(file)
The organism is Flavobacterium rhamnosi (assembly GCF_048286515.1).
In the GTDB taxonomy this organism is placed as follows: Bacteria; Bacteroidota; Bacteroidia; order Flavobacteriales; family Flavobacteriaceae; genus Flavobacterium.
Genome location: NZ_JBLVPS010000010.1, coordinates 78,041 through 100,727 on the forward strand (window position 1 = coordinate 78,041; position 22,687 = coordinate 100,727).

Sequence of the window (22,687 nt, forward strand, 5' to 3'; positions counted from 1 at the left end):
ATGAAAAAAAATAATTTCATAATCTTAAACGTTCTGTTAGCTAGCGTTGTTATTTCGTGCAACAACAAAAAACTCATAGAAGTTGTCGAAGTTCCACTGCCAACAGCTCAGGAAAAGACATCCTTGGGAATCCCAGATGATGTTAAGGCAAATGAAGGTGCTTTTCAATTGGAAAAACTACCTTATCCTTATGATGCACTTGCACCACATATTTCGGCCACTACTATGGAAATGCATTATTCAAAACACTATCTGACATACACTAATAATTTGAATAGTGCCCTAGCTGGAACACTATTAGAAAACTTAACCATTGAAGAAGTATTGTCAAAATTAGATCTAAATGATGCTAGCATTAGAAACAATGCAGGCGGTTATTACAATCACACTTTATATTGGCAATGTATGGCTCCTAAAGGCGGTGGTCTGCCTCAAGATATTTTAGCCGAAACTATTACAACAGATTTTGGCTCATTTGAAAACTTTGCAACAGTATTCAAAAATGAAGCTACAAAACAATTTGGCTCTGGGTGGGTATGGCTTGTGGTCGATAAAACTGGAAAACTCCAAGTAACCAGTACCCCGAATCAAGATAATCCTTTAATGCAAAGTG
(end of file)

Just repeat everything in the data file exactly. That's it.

The organism is Flavobacterium rhamnosi (assembly GCF_048286515.1).
In the GTDB taxonomy this organism is placed as follows: Bacteria; Bacteroidota; Bacteroidia; order Flavobacteriales; family Flavobacteriaceae; genus Flavobacterium.
Genome location: NZ_JBLVPS010000010.1, coordinates 78,041 through 100,727 on the forward strand (window position 1 = coordinate 78,041; position 22,687 = coordinate 100,727).

Sequence of the window (22,687 nt, forward strand, 5' to 3'; positions counted from 1 at the left end):
ATGAAAAAAAATAATTTCATAATCTTAAACGTTCTGTTAGCTAGCGTTGTTATTTCGTGCAACAACAAAAAACTCATAGAAGTTGTCGAAGTTCCACTGCCAACAGCTCAGGAAAAGACATCCTTGGGAATCCCAGATGATGTTAAGGCAAATGAAGGTGCTTTTCAATTGGAAAAACTACCTTATCCTTATGATGCACTTGCACCACATATTTCGGCCACTACTATGGAAATGCATTATTCAAAACACTATCTGACATACACTAATAATTTGAATAGTGCCCTAGCTGGAACACTATTAGAAAACTTAACCATTGAAGAAGTATTGTCAAAATTAGATCTAAATGATGCTAGCATTAGAAACAATGCAGGCGGTTATTACAATCACACTTTATATTGGCAATGTATGGCTCCTAAAGGCGGTGGTCTGCCTCAAGATATTTTAGCCGAAACTATTACAACAGATTTTGGCTCATTTGAAAACTTTGCAACAGTATTCAAAAATGAAGCTACAAAACAATTTGGCTCTGGGTGGGTATGGCTTGTGGTCGATAAAACTGGAAAACTCCAAGTAACCAGTACCCCGAATCAAGATAATCCTTTAATGCAAAGTG